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Saturday, August 30, 2014

Other Tragedies. By John von Daler

                  The Storyteller was his own story, so it was not surprising that he started his first chapter with himself: The surprise visit from a lawyer. The inheritence from a forgotten uncle. The sudden rush of ideas and plans.
                 A trip around Europe, not in luxury, but on the ground, he had thought. A long walk, a never-ending story with details like specks in a kaleidoscope that never cease switching places.
                My life now is going nowhere and from that nowhere is coming back with nothing. I need a new life, one that carries significance on its back like a rucksack.               
                But how to tell her. They were to be married, not in a church, but at the townhall in Copenhagen. Legally, for a lifetime.
                The story, like some irresistible undertow after the crashing wave of history, had dragged him out into dangerous waters.
                You could come too, he had said to her days later, the money from the lawyer now safely stashed under the floorboards of his apartment. We can afford to stay away for two or three years. We might even find a place in another country where we want to live!
                She shook her head on behalf of women everywhere. I will not be dragged. This is not my wish. We were going to settle down and have kids!
                They cried and kissed goodby. Then the storyteller went on his journey for years and years. His story turned him into an old man, just as the life he avoided living would have, but now this old man carried his memories like a bag of gold, to be converted, bitten into, flashed in light, even to be stolen and hidden in the dark pockets of strangers.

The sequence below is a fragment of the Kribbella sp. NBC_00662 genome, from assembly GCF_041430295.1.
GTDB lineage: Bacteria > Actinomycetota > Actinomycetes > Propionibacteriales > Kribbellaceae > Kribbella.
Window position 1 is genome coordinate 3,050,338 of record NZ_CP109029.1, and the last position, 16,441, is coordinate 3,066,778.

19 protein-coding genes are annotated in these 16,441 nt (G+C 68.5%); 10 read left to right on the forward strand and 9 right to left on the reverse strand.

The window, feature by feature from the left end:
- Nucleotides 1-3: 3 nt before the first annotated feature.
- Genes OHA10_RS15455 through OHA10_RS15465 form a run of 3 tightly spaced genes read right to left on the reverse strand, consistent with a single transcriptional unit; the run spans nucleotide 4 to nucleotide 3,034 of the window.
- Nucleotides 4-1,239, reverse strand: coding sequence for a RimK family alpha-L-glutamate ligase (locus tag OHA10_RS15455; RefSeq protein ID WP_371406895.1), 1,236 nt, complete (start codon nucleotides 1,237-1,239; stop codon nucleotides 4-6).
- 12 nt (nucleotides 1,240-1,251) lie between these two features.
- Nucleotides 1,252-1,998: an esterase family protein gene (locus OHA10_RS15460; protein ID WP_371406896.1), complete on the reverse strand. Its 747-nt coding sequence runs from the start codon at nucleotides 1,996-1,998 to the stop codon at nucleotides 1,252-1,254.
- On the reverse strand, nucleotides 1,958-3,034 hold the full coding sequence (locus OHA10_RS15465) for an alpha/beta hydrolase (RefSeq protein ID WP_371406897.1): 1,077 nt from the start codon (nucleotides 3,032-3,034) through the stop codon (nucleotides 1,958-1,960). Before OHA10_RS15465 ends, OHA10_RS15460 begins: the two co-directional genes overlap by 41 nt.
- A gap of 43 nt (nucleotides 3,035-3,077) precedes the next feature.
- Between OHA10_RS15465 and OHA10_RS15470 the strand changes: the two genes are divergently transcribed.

It was there at his table with the wine and the words - both things flowing freely - that he would stop in the middle of his introduction.
                Met her today, he would say, Down on the corner. She lives right up on the next street. See her often. Sometimes we even pass each other without speaking.
                Then he would let go of this detail as he had so many others and this wife-to-be-who-never-would-be shot out of the story, her significance greater in her absence than ever in her presence. Like the frame of a picture, not in it but around it, she settled for not being a part of his art, but just a border to it, the place where his images started and where they had had to stop.
                He would take a sip of his wine, the Storyteller, while building up momentum to go on with his story, to usher this preliminary character, like a watchman in Hamlet, out of the play and away from our attention. 

                She just did not have it in her to come along, he would say. We would have to save our tears for other tragedies.

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